Systems Thinking

2590 Words Sep 26th, 2015 11 Pages
Why is systems thinking critical in developing solutions to sustainability challenges?
Systems thinking is a method of thinking that looks at the interconnectedness between different elements rather than a linear cause and effect approach and sees patterns of change rather than fixed “snapshots”. In essence it is a view on the “whole picture” (Anderson, R 1994).
Peter Senge and Andres Edwards expressed the importance of system thinking in that it is necessary for “understanding the dynamic complexity of a situation”, anticipating “the unintended consequences of proposed actions” and implementing “lasting solutions” (Higgins, K 2014).
Obesity is a wicked problem we face today where systems thinking is necessary as it is a sustainability
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Perhaps the scarier fact however is that children are being affected too with 10% of school aged children around the world being overweight, and a quarter of these children being obese (Lobstein, T et al 2004).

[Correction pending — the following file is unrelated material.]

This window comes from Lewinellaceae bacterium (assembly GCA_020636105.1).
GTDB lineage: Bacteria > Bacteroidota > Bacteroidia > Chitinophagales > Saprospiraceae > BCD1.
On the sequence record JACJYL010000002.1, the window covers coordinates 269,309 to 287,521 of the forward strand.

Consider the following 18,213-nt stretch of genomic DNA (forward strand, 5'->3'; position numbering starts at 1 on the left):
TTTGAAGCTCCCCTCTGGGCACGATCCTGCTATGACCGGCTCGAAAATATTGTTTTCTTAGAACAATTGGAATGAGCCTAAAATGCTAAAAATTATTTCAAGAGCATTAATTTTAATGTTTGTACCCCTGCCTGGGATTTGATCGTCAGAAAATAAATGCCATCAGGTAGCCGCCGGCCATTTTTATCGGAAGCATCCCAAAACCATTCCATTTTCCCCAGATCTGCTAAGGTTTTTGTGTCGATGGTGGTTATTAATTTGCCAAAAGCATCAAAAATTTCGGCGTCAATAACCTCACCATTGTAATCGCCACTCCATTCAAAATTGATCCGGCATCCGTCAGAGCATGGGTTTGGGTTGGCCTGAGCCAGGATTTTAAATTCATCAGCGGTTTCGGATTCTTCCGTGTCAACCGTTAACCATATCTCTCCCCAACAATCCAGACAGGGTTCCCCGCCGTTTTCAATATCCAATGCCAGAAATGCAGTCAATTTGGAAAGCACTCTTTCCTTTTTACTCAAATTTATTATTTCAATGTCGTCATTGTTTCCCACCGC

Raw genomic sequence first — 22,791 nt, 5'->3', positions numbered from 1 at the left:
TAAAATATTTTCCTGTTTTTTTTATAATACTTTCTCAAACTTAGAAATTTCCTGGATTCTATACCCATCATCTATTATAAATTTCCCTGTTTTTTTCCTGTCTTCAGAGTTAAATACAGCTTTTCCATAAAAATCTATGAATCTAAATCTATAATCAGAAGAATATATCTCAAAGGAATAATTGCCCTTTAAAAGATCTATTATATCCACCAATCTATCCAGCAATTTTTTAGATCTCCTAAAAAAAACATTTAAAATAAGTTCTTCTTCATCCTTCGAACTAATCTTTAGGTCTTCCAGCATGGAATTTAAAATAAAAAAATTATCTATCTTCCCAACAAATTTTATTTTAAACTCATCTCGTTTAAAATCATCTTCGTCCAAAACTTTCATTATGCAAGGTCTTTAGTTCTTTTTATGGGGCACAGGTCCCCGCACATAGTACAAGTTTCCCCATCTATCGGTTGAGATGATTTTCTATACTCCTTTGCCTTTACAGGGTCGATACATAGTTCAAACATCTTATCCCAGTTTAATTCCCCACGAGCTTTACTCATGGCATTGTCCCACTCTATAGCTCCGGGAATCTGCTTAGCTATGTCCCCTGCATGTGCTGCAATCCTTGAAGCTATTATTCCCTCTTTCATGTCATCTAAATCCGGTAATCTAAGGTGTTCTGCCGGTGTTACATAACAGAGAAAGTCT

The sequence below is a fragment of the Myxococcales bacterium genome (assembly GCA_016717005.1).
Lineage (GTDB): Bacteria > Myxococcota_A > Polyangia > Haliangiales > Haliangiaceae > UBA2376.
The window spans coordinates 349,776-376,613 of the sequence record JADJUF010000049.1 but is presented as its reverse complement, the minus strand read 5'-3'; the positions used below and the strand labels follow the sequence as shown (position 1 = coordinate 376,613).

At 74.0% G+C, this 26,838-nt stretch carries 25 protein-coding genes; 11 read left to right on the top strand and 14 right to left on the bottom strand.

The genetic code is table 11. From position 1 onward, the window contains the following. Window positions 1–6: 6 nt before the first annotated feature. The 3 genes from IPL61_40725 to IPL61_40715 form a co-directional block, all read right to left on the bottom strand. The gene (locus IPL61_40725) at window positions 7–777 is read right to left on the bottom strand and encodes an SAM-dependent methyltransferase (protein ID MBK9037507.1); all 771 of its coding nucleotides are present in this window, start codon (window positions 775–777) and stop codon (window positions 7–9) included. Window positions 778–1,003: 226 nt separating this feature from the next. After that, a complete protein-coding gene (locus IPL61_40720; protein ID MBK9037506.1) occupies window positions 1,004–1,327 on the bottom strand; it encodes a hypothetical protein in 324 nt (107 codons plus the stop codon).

Heart disease, certain cancers, gall bladder disease, osteoarthritis, endocrine disorders, hyperinsulinaemia, poor glucose tolerance, type 2 diabetes, hypertension, sleep apnoea, social exclusion and depression and other obesity-related conditions have been found in young adult populations, and their need for medical treatment may last for the rest of their life (Lobstein, T et al 2004). With the obesity epidemic trend and its health consequences on the rise (Walley, A et al 2006) there is a dire need for developing better solutions and taking action.

Contrary to belief, obesity has no clearly defined solution. Many believe that it is a chosen lifestyle and that by just exercising more and eating healthier the problem will be solved. This false mindset is at the core of the problem as portrayed in “the iceberg model” and addresses just the “tip of the iceberg”. There is in fact a “bigger picture” at play. Other characteristics on an individual level like physiological and psychological factors are also a major influence.
Obesity is one of the most genetically predisposed traits (Walley, A et al 2006). Genetic studies have shown that heritability estimates for obesity are high (typically >70%), which parallels with other polygenic diseases like
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